I recently asked some Lifehacker readers for their favourite ways to jazz up the infinitely riffable instant noodles and, my friends, they did not disappoint.
Photos by Claire Lower
There were so many good and interesting ideas — and I mean very interesting — and I was a little sad I couldn't make them all. Below you will find what I did make, and I hope you find each dish as enjoyable as I did.
Bacon Mushroom Noodles
Bacon and mushrooms are two of the best culinary add-ins available in the grocery store — using them almost feels like cheating — so this suggestion from TheReturnofAlessar immediately grabbed my attention:
To kick it up several notches into a meal, I like to put 1 strip of bacon into the saucepan before I boil the water and cook it well, stirring to lightly grease the nonstick sauce pan. I then remove the crispy bacon and toss in 1 sliced button mushroom to lightly sauté in the bacon grease THEN I add the water (or low sodium broth) and boil it. When the water is boiling I add the noodles and broth and follow the package directions while I chop up the strip of bacon which I add back in when it's all cooked.
I was initially worried that the bacon would make everything too salty, but it didn't. The soup just tasted meatier, with the umami-factor way upped by the cured pork and 'shrooms. Best of all, I didn't even have to dirty an extra dish, as this is a one-pot wonder.
I love noodles. I love sandwiches. And I had a feeling I would love this noodle sandwich from Antonius:
One thing I like to do if I'm using instant ramen is throw it in a frying pan with only half the recommended water and cook it down until there's no runny soup left and it's sort of like a stir fry. I then grab a hoagie roll, gut it down the middle and throw the noodles in it (this usually makes two).
As you can see from the above photo, I couldn't resist adding mayo, because there are very few savoury sandwiches that don't benefit from a little mayo. I'll admit that this sandwich felt a little wrong at first, but it tasted very right. Salty, slurpy noodles on a soft, chewy roll? Yes please, and I dare say the mayo provided a much appreciated bit of tang.
Though Given2Dream listed this as their "trashiest application" for instant noodles, I found it to be almost refined.
My trashiest application was christened "Ramen-Fredo" in college. Boil the noodles by package directions, adding the flavour packet with the noodles. Drain (or drink) the broth, but make sure there's a little liquid left. Then add butter and Parmesan cheese. With the leftover broth, the butter and parm make a sauce that is (very) vaguely reminiscent of alfredo. Then slurp away!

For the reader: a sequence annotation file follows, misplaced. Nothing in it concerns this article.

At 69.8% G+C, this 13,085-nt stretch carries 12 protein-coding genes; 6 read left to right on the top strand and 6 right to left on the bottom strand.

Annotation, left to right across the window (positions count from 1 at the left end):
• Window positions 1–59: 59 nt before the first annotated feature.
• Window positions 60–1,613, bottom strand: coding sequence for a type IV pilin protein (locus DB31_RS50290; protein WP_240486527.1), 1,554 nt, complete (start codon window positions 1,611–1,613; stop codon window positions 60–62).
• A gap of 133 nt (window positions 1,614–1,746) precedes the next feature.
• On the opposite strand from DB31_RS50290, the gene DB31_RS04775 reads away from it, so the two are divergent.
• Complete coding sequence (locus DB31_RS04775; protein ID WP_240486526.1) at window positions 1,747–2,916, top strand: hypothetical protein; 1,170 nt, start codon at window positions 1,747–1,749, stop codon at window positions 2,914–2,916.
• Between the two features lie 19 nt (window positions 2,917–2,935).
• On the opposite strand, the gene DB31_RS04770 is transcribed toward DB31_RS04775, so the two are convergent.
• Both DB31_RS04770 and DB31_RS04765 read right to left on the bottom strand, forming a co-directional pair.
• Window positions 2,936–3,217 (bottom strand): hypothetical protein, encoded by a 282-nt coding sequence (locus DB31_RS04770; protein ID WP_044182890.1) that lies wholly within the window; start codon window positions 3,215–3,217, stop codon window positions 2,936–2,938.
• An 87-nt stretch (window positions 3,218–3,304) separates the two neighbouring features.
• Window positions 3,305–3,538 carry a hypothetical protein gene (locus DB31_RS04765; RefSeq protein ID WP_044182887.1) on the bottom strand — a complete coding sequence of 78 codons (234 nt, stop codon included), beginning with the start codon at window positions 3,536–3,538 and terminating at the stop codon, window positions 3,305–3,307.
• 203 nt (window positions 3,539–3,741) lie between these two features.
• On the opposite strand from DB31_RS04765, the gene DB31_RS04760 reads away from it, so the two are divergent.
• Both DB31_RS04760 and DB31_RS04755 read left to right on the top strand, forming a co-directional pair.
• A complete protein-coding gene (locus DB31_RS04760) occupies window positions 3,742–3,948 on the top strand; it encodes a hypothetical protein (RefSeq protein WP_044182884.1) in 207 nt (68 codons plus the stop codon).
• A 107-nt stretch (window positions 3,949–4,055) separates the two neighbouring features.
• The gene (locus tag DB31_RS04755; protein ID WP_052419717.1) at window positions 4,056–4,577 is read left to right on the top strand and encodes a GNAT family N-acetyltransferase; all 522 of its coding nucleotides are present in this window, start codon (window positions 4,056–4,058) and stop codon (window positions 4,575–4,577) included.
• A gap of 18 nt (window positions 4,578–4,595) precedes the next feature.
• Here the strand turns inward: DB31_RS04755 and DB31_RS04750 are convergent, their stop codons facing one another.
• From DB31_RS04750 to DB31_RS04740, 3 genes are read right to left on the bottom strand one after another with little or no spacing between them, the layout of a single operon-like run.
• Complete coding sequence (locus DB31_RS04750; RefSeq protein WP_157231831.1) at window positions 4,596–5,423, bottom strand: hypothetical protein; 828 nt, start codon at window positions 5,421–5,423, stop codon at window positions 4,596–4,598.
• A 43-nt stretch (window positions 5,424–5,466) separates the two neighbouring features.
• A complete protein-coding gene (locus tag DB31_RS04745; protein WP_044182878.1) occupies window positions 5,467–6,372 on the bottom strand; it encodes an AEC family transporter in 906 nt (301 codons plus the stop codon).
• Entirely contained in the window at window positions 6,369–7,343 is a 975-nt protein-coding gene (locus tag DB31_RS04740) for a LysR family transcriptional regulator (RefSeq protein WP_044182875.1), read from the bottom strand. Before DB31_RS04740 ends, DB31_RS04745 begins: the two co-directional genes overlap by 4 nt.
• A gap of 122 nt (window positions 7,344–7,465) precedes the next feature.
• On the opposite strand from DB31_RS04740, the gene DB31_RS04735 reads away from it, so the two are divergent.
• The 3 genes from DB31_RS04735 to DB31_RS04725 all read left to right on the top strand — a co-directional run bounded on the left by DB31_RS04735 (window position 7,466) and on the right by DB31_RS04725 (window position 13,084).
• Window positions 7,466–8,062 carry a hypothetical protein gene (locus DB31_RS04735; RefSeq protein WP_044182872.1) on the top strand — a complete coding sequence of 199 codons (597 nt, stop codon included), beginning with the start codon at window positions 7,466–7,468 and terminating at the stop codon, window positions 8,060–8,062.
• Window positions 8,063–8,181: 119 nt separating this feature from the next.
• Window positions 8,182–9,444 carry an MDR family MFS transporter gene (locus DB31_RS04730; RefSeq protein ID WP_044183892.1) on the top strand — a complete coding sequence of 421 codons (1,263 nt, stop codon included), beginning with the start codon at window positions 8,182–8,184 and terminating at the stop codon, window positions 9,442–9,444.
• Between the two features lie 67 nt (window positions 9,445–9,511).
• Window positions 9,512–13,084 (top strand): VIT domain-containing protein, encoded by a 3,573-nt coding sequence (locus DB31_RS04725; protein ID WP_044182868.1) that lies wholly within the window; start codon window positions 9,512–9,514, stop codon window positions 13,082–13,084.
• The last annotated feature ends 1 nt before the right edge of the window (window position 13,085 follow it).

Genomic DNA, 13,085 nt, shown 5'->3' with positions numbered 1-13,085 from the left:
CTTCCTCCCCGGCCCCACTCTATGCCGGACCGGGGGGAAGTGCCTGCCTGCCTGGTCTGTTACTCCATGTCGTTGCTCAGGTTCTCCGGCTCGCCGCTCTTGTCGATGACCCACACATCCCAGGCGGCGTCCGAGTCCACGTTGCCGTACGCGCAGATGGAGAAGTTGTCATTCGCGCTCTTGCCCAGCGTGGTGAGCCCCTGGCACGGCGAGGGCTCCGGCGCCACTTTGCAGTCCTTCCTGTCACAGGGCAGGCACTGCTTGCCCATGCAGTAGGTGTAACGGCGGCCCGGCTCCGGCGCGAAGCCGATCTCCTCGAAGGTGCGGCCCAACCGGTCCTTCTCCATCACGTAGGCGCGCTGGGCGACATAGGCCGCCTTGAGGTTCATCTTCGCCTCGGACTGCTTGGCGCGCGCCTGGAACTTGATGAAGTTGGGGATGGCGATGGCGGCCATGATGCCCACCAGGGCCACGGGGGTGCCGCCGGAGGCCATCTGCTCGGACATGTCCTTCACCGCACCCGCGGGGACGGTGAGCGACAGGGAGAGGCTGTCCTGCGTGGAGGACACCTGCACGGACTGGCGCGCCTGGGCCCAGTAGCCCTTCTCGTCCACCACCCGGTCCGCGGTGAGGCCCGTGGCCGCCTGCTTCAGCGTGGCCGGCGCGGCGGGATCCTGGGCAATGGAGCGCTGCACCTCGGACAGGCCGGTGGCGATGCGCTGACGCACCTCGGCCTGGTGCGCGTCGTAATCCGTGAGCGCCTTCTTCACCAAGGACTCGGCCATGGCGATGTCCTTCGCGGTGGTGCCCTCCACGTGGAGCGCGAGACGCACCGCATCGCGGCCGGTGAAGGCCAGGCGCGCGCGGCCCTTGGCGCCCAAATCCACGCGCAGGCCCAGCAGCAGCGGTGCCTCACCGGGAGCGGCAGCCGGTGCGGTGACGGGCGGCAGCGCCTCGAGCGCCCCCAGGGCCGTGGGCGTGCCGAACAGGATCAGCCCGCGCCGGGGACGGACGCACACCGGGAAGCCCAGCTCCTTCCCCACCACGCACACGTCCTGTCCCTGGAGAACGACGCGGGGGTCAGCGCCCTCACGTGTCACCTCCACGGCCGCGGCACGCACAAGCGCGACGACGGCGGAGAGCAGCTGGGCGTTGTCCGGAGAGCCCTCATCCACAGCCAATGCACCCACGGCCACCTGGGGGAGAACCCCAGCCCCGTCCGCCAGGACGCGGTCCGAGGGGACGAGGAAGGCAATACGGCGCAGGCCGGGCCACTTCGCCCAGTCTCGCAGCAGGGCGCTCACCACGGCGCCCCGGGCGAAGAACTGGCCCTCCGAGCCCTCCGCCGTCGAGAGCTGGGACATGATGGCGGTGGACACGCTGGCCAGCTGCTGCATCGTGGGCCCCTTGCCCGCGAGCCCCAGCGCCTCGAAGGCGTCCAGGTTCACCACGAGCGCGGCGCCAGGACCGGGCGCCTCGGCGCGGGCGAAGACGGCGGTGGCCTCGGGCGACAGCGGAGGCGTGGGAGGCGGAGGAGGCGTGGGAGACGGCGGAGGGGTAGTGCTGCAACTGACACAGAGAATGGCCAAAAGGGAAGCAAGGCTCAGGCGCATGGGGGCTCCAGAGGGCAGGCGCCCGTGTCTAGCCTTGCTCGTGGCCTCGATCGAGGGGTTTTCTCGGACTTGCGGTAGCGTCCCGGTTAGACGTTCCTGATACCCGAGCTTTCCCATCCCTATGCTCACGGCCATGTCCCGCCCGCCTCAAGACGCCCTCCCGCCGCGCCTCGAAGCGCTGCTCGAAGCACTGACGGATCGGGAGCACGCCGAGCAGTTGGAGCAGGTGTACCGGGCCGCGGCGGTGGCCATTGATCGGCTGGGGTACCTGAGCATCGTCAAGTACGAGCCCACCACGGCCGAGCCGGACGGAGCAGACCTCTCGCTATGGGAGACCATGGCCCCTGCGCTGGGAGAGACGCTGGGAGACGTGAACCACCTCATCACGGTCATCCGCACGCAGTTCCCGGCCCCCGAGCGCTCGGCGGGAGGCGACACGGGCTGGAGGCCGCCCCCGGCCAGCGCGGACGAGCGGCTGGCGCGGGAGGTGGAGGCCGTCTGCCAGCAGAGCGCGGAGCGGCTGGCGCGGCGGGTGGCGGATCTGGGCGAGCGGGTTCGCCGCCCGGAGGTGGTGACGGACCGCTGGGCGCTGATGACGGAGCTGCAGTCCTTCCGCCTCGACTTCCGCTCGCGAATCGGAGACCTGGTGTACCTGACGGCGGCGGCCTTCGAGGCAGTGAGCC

Given the fact that this was a university meal, I suspect Given2Dream had used the shaker parm, but I had to try this with the real stuff. After the noodles were done cooking in the broth, I drained it off as described and reserved it. I then added butter and cheese to the hot noodles, stirred to get everything nice and melted, then added back in just enough broth to get things saucy. I topped it all with some more cheese, ground on some fresh pepper, and slurped as instructed. I won't tell you that it tasted like Alfredo, but I will tell you that it tasted very good. This makes sense though, because it is hard to go wrong with butter and cheese.
Fancy, Meal-Worthy Noodles
Our very own Patrick Allan suggested this hot little number, and I can say with utter confidence that he knows what's up:
How do you make instant ramen meal-worthy (and somewhat healthy)? Shiitake mushrooms, seaweed, chopped veggie mix (carrots, onion, cabbage), and either turkey, chicken, or beef. And a hard-boiled egg, of course. THEN — and this is important — I add a little Better Than Bouillon and some fish sauce to the broth to make it extra yummy.
You all know that I am Better Than Bouillon's biggest fan, so I immediately trusted Patrick and all of his ramen-centric suggestions, and am happy to report that he did not steer me wrong. I cooked the cabbage, onions and carrots in the broth — hot tip: Purple carrots will turn your broth purple — and sauteed the mushrooms separately to give 'em some colour. For the meat, I went with some barely seared beef, and I think it was a very good decision. As you can see from the above photo, it made for a very substantial, almost decadent bowl.
Basically, you are all noodle geniuses, and I applaud your skills and ingenuity.